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Tuesday, August 11, 2009

When Good Protein Goes Bad - Gluten

Ahhh summer - so beautiful, so busy! Seems like I always fall off the blog wagon this time of year (conferences, vacations, etc.), I hope you all understand. Today's topic is gluten -a protein found in some grains.

First, what is gluten & where does it come from? When water is added to the endosperm of: wheat, (including spelt, durum & semolina), rye, oats, barley, triticale or kamut, the proteins gliadin (a monomeric protein "single chain") and glutenin (a polymeric protein - "many chain") combine to form a colloid complex called gluten. It is the intermolecular interaction of these two proteins which produce the viscoelastic properties of gluten (i.e. elasticity of dough). Gluten is also known as the water-insoluble protein which remains behind when the starch of the grain is washed away.

Gluten is responsible for trapping air bubbles in baked goods providing the lightness in yeast or leavened baked goods. Because of this, it is difficult to replace; you have to find something, or a combination of things, that work structurally similar to gluten. Anyone who has read a "gluten-free" label has probably seen many of these items: rice flour, sorghum, tapioca starch, xanthan gum, soy flour, potato starch, corn starch, guar gum, buckwheat (which isn't a wheat) or chickpea flour. Most of these plant proteins will do part of the job of the gluten, but are usually needed in combination to the job of both providing elasticity and water binding.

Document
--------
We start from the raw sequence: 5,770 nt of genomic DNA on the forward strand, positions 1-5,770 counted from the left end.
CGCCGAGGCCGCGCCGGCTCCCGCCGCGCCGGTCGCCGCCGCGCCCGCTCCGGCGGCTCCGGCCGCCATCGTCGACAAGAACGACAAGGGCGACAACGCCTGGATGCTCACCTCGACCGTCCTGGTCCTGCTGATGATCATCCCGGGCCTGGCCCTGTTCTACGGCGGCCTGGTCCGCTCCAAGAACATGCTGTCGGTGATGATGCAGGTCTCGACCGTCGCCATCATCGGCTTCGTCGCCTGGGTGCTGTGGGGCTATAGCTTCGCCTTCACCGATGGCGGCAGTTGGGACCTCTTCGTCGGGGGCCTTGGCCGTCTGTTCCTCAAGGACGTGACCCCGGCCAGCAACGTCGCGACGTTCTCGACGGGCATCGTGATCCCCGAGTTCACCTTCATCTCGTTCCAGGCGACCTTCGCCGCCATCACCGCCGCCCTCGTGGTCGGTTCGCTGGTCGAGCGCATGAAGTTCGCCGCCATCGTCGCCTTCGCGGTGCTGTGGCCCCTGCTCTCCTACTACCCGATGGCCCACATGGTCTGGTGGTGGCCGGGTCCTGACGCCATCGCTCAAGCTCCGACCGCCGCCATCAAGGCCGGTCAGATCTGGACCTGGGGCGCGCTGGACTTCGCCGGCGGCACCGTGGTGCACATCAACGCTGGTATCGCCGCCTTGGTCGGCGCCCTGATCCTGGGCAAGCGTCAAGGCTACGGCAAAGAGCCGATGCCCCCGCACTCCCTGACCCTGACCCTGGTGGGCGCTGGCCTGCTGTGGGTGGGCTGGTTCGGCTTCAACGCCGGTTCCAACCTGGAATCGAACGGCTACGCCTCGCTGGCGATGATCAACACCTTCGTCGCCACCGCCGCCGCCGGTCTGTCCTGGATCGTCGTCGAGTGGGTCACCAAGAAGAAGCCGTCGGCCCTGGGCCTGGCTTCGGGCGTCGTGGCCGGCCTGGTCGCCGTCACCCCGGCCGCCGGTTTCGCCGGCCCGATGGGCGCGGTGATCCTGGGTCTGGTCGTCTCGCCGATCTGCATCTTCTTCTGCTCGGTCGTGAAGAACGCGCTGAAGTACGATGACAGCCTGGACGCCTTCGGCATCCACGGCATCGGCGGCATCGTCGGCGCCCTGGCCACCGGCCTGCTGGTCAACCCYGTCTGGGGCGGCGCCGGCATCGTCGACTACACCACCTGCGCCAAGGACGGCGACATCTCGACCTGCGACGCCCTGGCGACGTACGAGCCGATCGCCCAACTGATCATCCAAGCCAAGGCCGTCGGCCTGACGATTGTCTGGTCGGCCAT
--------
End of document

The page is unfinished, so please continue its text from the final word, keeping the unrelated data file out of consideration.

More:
Ok, so you know what gluten is, but why all the fuss about it? Are there really that many people out there with celiac disease? Probably not, but there is another fraction of the population that is regarded as gluten-intolerant and limiting their intake of gluten makes them feel better. To that end, in 2008 gluten-free sales were almost $1.6 billion (retail) and is expected to almost double by 2012 (from Packaged Foods 2009 report).

Now those who choose, or must, remove gluten from their diets still need fiber and B-vitamins, both of which are found in these grains. So what choices exist? Don't worry, there is quinoa, amaranth, millet, corn and teff. Which, other than corn, are lesser known in the US but are widely consumed grains in other parts of the world and aren't that hard to find here.

I'll be talking about these grains in my next post -because the scariest items are the ones we know the least about and I don't want these grains to be scary! Until then - be well!


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